The Latvians have been less involved lately in helping Ukrainians, as the war fatigue and domestic economic problems are taking their toll. However, the level of support is still high.
Russia has claimed for years that Ukraine has biological laboratories and says its attack was meant to destroy those labs. The narrative was also included in the disinformation about the destruction of the Nova Kakhovka dam.
The (Pro)Russians claim that Ukraine will cause a nuclear incident. The narrative is meant to undermine support for Kiev and has been promoted in Eastern Europe as well.
Georgia is increasingly economically dependent on Russia, which generates security risks for Tbilisi. There are also concerns that Moscow is circumventing Western sanctions through Georgia.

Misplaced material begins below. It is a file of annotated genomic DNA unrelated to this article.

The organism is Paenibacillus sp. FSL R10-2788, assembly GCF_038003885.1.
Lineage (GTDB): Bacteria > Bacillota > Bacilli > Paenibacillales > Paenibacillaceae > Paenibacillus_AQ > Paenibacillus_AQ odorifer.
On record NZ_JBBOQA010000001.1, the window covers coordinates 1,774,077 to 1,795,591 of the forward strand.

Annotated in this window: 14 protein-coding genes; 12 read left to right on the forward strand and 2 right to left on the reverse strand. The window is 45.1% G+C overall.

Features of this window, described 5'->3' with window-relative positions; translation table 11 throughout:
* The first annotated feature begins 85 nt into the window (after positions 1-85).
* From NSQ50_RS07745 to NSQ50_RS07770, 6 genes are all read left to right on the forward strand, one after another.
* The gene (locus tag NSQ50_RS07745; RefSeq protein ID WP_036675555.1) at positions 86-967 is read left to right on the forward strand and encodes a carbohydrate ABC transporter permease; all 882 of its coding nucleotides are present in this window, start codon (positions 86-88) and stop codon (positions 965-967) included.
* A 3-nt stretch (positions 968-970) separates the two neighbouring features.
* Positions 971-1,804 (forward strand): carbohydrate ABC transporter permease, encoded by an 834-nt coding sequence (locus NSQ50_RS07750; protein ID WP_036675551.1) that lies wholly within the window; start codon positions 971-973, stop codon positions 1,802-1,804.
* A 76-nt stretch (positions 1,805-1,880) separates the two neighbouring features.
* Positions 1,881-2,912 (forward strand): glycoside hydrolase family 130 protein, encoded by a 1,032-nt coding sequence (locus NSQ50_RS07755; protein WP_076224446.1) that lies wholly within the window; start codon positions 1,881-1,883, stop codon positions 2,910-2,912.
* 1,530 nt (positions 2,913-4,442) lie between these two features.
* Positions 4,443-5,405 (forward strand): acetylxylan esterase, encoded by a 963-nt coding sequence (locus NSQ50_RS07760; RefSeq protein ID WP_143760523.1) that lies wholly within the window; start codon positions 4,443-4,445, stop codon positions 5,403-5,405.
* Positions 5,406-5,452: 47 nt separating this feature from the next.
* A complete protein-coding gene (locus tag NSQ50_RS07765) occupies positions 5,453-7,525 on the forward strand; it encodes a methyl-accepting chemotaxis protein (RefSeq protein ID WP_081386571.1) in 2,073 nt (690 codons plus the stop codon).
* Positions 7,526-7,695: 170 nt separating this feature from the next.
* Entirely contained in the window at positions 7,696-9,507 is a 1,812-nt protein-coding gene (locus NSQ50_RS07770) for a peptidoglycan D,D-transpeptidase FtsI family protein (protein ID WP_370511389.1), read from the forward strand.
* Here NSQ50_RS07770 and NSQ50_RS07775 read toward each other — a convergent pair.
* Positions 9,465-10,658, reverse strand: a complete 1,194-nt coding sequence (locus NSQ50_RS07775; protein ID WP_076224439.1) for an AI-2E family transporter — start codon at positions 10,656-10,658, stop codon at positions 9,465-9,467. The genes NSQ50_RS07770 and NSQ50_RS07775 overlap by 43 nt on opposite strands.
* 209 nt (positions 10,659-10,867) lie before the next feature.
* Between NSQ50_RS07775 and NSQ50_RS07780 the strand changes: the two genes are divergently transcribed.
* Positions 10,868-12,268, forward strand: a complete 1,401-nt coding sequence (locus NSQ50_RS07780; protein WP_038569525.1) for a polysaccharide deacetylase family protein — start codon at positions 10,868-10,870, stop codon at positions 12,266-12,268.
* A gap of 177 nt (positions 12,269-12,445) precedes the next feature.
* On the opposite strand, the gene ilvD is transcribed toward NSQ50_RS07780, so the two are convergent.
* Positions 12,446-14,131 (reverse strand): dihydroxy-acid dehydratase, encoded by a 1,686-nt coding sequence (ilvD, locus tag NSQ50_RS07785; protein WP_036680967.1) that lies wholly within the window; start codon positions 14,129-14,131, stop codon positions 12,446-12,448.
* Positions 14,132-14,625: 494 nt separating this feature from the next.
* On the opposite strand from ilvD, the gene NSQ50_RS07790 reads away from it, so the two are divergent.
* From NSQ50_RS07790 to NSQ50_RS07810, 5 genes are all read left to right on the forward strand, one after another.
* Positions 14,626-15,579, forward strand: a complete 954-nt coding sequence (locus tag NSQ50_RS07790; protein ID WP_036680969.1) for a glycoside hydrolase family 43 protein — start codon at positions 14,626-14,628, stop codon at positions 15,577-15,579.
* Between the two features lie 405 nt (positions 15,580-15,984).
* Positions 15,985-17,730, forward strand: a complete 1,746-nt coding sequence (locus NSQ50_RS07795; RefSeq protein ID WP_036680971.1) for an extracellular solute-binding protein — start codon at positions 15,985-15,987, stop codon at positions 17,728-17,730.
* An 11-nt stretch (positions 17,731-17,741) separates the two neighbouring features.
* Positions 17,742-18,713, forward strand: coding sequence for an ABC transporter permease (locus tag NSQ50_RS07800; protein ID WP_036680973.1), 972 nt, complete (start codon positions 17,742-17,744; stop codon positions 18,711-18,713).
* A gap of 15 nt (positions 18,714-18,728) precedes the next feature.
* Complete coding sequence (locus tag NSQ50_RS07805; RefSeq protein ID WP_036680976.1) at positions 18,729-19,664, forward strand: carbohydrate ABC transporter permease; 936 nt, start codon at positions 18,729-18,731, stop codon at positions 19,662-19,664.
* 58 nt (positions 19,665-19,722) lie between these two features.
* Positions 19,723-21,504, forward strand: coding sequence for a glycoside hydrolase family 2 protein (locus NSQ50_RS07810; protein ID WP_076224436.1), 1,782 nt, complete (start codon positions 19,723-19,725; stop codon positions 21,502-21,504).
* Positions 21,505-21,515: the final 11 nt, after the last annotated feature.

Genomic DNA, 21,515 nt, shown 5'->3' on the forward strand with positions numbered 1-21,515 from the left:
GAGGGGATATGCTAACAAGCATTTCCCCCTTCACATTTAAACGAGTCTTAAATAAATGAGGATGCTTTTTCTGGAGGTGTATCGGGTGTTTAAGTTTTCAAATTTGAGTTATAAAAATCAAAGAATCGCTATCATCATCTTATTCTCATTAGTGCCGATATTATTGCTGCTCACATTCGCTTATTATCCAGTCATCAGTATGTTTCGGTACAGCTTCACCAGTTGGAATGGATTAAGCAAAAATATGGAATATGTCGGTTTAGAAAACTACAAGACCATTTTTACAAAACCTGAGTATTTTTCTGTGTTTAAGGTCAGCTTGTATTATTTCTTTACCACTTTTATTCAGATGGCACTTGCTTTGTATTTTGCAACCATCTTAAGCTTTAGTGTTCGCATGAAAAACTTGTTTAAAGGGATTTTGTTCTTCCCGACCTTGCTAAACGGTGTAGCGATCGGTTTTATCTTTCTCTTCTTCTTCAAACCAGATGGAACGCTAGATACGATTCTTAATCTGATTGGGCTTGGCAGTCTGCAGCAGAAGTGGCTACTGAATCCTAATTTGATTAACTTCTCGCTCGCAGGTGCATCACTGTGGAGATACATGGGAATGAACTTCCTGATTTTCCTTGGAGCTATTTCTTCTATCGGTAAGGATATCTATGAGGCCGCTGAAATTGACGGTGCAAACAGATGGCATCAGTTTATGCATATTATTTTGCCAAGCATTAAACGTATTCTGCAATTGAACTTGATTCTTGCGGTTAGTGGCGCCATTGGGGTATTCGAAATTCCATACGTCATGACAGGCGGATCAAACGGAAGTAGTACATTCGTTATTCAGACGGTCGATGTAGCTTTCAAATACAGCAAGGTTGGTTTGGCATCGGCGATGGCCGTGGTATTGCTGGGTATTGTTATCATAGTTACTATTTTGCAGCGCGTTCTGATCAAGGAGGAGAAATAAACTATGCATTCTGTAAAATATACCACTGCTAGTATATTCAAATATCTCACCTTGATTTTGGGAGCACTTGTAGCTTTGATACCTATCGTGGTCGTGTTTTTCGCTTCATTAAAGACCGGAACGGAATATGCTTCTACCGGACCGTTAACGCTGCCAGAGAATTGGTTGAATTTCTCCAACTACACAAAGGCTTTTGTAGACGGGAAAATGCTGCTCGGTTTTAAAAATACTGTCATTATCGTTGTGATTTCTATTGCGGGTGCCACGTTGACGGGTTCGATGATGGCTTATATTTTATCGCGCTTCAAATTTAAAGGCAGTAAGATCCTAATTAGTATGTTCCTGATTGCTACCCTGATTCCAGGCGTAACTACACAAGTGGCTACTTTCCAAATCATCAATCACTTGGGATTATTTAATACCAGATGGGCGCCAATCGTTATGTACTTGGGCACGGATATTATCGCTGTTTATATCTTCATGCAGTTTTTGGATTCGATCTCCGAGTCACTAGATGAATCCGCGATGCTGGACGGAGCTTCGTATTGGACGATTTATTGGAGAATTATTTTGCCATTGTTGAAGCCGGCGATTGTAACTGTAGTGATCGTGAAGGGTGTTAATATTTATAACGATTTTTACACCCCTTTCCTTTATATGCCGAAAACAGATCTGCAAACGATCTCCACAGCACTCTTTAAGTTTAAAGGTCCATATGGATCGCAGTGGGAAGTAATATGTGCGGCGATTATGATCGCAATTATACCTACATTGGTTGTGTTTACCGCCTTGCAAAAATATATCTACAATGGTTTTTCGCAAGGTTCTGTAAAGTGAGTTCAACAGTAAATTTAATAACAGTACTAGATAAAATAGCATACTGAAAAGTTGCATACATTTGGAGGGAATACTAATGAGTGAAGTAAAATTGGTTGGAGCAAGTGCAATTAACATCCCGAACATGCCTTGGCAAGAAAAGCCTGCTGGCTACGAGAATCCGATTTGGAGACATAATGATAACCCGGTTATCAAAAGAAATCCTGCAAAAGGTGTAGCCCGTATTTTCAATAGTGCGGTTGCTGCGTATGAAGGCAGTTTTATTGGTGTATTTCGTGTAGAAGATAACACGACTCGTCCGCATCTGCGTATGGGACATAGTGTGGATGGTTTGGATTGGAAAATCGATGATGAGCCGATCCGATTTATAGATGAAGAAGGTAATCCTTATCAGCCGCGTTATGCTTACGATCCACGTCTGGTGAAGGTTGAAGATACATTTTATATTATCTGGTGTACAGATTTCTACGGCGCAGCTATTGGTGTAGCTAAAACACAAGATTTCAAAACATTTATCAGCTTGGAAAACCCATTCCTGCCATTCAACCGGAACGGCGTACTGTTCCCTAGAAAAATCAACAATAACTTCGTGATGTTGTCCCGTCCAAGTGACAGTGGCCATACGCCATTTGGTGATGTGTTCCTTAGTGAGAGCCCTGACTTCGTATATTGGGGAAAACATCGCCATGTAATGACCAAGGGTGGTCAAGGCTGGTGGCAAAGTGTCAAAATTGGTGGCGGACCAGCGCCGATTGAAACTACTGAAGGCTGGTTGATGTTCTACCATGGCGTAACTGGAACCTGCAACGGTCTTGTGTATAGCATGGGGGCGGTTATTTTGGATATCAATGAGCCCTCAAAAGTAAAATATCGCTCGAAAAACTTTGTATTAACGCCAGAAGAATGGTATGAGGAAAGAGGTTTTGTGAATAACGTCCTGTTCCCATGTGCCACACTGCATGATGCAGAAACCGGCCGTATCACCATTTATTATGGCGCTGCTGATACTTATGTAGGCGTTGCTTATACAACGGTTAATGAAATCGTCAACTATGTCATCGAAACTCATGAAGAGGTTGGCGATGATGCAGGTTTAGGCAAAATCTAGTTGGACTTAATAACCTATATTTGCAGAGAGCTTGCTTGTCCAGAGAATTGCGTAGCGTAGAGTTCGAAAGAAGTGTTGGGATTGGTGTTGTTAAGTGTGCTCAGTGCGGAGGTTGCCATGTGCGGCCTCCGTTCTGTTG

After winning the election, president Erdoğan announced Turkey will stop vetoing Sweden’s NATO accession bid. What prompted this 180-degree shift and what did Turkey get in return?
The Republic of Moldova remains the target of Moscow’s active measures. Certain pro-Russian politicians in Chișinău with good chances of securing high office are being counselled by the FSB.
Rumors and propaganda in Russia about the head of Wagner, Yevgeny Prigozhin: traitor, patriot manipulated by the West but forgiven by Putin, accomplice in a secret Kremlin plan.
Like many other topics linked to Ukraine, the grain crisis was also used to discredit Kyiv and undermine international assistance to this country. Certain aspects about this story have been exaggerated or taken out of context, while quite a few false narratives have also surfaced in the region. Veridica has examined 12 burning questions about the Ukrainian grain crisis.